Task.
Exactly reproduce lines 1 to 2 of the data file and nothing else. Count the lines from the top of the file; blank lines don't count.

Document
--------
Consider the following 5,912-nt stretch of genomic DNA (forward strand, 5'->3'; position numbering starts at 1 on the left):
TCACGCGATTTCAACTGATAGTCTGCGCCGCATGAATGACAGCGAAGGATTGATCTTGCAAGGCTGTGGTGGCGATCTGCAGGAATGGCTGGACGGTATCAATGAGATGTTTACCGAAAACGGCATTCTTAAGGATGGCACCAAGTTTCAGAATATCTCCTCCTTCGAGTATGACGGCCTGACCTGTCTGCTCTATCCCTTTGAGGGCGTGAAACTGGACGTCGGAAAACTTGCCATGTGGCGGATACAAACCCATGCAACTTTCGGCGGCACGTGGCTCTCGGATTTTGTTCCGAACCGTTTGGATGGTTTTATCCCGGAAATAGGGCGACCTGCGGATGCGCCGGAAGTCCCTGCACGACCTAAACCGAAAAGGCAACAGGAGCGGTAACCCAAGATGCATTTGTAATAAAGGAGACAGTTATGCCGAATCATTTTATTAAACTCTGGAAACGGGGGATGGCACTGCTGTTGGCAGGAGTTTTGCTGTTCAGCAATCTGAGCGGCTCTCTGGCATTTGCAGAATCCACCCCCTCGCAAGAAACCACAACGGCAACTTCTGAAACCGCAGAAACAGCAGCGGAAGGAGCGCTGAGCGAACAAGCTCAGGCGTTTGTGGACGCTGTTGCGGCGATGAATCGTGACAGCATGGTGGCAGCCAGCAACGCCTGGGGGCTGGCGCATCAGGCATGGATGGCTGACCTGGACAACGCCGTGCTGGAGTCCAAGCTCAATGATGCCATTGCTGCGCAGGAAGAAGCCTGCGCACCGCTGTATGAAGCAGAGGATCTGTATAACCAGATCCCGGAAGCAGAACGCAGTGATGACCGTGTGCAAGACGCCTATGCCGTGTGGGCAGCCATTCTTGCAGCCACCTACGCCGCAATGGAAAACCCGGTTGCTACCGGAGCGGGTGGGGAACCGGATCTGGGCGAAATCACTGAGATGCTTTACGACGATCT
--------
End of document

Consider the following 5,912-nt stretch of genomic DNA (forward strand, 5'->3'; position numbering starts at 1 on the left):
TCACGCGATTTCAACTGATAGTCTGCGCCGCATGAATGACAGCGAAGGATTGATCTTGCAAGGCTGTGGTGGCGATCTGCAGGAATGGCTGGACGGTATCAATGAGATGTTTACCGAAAACGGCATTCTTAAGGATGGCACCAAGTTTCAGAATATCTCCTCCTTCGAGTATGACGGCCTGACCTGTCTGCTCTATCCCTTTGAGGGCGTGAAACTGGACGTCGGAAAACTTGCCATGTGGCGGATACAAACCCATGCAACTTTCGGCGGCACGTGGCTCTCGGATTTTGTTCCGAACCGTTTGGATGGTTTTATCCCGGAAATAGGGCGACCTGCGGATGCGCCGGAAGTCCCTGCACGACCTAAACCGAAAAGGCAACAGGAGCGGTAACCCAAGATGCATTTGTAATAAAGGAGACAGTTATGCCGAATCATTTTATTAAACTCTGGAAACGGGGGATGGCACTGCTGTTGGCAGGAGTTTTGCTGTTCAGCAATCTGAGCGGCTCTCTGGCATTTGCAGAATCCACCCCCTCGCAAGAAACCACAACGGCAACTTCTGAAACCGCAGAAACAGCAGCGGAAGGAGCGCTGAGCGAACAAGCTCAGGCGTTTGTGGACGCTGTTGCGGCGATGAATCGTGACAGCATGGTGGCAGCCAGCAACGCCTGGGGGCTGGCGCATCAGGCATGGATGGCTGACCTGGACAACGCCGTGCTGGAGTCCAAGCTCAATGATGCCATTGCTGCGCAGGAAGAAGCCTGCGCACCGCTGTATGAAGCAGAGGATCTGTATAACCAGATCCCGGAAGCAGAACGCAGTGATGACCGTGTGCAAGACGCCTATGCCGTGTGGGCAGCCATTCTTGCAGCCACCTACGCCGCAATGGAAAACCCGGTTGCTACCGGAGCGGGTGGGGAACCGGATCTGGGCGAAATCACTGAGATGCTTTACGACGATCT